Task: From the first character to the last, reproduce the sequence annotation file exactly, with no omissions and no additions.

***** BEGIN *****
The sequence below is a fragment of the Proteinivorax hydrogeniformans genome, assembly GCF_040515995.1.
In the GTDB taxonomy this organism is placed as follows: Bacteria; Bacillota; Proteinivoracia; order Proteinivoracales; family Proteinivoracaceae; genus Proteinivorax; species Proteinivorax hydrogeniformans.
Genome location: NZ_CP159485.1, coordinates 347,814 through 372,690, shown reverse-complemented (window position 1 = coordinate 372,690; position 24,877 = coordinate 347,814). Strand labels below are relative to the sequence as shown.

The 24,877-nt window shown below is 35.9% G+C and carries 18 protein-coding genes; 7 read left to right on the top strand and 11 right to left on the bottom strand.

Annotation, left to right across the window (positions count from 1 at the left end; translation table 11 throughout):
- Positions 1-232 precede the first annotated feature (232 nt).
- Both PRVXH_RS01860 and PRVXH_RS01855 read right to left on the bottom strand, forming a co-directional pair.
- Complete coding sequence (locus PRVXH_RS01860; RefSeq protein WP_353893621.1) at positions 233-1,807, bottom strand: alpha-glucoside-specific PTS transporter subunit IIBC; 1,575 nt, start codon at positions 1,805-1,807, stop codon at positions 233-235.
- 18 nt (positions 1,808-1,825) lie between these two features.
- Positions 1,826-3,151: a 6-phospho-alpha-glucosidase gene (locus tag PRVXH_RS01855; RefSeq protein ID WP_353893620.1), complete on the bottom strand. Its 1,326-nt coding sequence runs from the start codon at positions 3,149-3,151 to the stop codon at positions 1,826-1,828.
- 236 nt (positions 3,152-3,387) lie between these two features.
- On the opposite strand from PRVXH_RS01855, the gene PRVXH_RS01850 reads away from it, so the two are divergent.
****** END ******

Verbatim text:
The sequence below is a fragment of the Proteinivorax hydrogeniformans genome, assembly GCF_040515995.1.
In the GTDB taxonomy this organism is placed as follows: Bacteria; Bacillota; Proteinivoracia; order Proteinivoracales; family Proteinivoracaceae; genus Proteinivorax; species Proteinivorax hydrogeniformans.
Genome location: NZ_CP159485.1, coordinates 347,814 through 372,690, shown reverse-complemented (window position 1 = coordinate 372,690; position 24,877 = coordinate 347,814). Strand labels below are relative to the sequence as shown.

The 24,877-nt window shown below is 35.9% G+C and carries 18 protein-coding genes; 7 read left to right on the top strand and 11 right to left on the bottom strand.

Annotation, left to right across the window (positions count from 1 at the left end; translation table 11 throughout):
- Positions 1-232 precede the first annotated feature (232 nt).
- Both PRVXH_RS01860 and PRVXH_RS01855 read right to left on the bottom strand, forming a co-directional pair.
- Complete coding sequence (locus PRVXH_RS01860; RefSeq protein WP_353893621.1) at positions 233-1,807, bottom strand: alpha-glucoside-specific PTS transporter subunit IIBC; 1,575 nt, start codon at positions 1,805-1,807, stop codon at positions 233-235.
- 18 nt (positions 1,808-1,825) lie between these two features.
- Positions 1,826-3,151: a 6-phospho-alpha-glucosidase gene (locus tag PRVXH_RS01855; RefSeq protein ID WP_353893620.1), complete on the bottom strand. Its 1,326-nt coding sequence runs from the start codon at positions 3,149-3,151 to the stop codon at positions 1,826-1,828.
- 236 nt (positions 3,152-3,387) lie between these two features.
- On the opposite strand from PRVXH_RS01855, the gene PRVXH_RS01850 reads away from it, so the two are divergent.